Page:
Exhale, Cubs Nation. Kris Bryant is going to be OK.
There was plenty of reason to worry when the National League’s home run leader collided with center fielder Albert Almora Jr. in left-center field during the fifth inning of Monday’s 10-4 win over the Cincinnati Reds. Bryant got up from that collision and remained in the game only briefly before exiting for a pinch hitter in the bottom of the inning, the Cubs announcing he had a “contusion on the lower portion of his left leg.”
It looked like a replay of the collision in early April in Arizona, when Kyle Schwarber and Dexter Fowler ran into each other in left-center, leading to Schwarber getting carted off the field with a season-ending injury.
Bryant didn’t suffer the same fate, with manager Joe Maddon saying Bryant should be fine come Tuesday.
“He should be fine tomorrow,” Maddon said. “I’m anticipating putting his name in the lineup tomorrow.”
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Maddon added that had the score been less one-sided, Bryant wouldn’t have exited Monday's game at all.
Bryant wasn’t around after the win to discuss the collision, but Almora faced the cameras, seeming both shaken and relieved at what happened to a guy he called his brother.
“We’re both trying to catch that ball,” Almora said. “As a center fielder, I feel like if it drops it’s on me. It’s a baseball play, it really is. We’re both trying to win. He was obviously right there under it, and I didn’t hear him. I should’ve probably looked. In that situation, we were winning the game, and that drop in could change the momentum and I just didn’t want it to happen.
“It was really unfortunate. Obviously I didn’t want to hurt my brother. He’s going to be one of my witnesses at my wedding in a couple weeks. I came in after the game, and I tried to find him. He’s doing all right. I gave like 15,000 hugs I think, and I apologized every time. He’s good, thank god.”
Bryant added to his terrific first half of the season before he left Monday, clubbing his 24th home run of the year, a two-run shot, and scoring all three times he reached base. Had the Cubs lost him for any significant amount of time, it would’ve been a big problem, their hottest hitter joining Fowler on the disabled list.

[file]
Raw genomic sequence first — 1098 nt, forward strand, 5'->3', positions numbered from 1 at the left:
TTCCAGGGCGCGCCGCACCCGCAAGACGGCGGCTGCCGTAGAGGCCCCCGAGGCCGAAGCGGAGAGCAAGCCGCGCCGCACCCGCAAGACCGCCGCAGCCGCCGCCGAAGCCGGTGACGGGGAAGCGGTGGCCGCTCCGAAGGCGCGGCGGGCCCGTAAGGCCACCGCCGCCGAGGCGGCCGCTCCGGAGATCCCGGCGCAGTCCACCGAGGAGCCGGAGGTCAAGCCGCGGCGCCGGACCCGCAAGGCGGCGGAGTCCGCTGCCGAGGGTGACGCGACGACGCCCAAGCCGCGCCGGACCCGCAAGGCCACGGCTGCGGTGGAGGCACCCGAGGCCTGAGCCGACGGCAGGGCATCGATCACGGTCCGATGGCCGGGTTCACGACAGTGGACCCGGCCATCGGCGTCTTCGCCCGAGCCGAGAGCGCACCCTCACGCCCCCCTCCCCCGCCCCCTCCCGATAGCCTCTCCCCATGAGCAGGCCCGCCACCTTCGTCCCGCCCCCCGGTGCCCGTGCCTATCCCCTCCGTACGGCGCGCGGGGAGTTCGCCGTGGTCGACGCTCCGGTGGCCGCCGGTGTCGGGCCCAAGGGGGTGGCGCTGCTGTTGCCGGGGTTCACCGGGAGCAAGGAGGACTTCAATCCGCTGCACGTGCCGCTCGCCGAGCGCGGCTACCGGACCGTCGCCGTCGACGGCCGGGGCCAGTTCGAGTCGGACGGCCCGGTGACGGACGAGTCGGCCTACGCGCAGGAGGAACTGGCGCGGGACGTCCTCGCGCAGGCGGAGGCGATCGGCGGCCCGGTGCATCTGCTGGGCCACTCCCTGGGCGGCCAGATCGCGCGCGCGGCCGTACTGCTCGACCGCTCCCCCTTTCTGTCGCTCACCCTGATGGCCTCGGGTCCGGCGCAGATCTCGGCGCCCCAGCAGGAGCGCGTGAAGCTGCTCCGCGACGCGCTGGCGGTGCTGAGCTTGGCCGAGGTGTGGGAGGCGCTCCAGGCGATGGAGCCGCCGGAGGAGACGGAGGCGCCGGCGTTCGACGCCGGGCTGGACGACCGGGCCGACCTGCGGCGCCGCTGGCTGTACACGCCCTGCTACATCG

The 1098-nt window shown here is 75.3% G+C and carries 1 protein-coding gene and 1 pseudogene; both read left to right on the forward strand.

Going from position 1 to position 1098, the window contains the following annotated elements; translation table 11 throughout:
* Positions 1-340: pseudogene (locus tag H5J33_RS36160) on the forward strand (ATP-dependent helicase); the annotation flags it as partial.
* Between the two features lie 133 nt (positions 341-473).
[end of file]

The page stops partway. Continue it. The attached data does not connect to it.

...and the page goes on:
Fortunately that didn’t happen, and Bryant should be ready to go not just for next week’s All-Star Game — in which he’s expected to be voted in as the National League’s starting third baseman — but for the remainder of this week’s games, as well.
But trust the look on Maddon’s face when the skipper said he doesn’t want anything like that to happen again in 2016.
“He did call it — inaudibly,” Maddon said of Bryant. “They couldn’t hear each other in the white noise of Wrigley Field.
“Albert’s just an aggressive center fielder, that’s why he’s so darn good. That’s just something to be talked about. You can’t just go out there and keep hitting fly balls. They know, they’ve got it. We just have to be more loud when you make that call.
“Sometimes they yell at the same time, and that’s the scariest part. Sometimes you’ve got to peek. And you have to have a lot of confidence in your abilities, but there should be a little bit of a peek involved, especially when you’re going like that. Center fielder always has the priority, don’t get me wrong, but when it’s that high and somebody’s camped (out under the ball), that’s another situation.
"It happens to every team throughout the course of the season, but for purposes I would like it not to happen again.”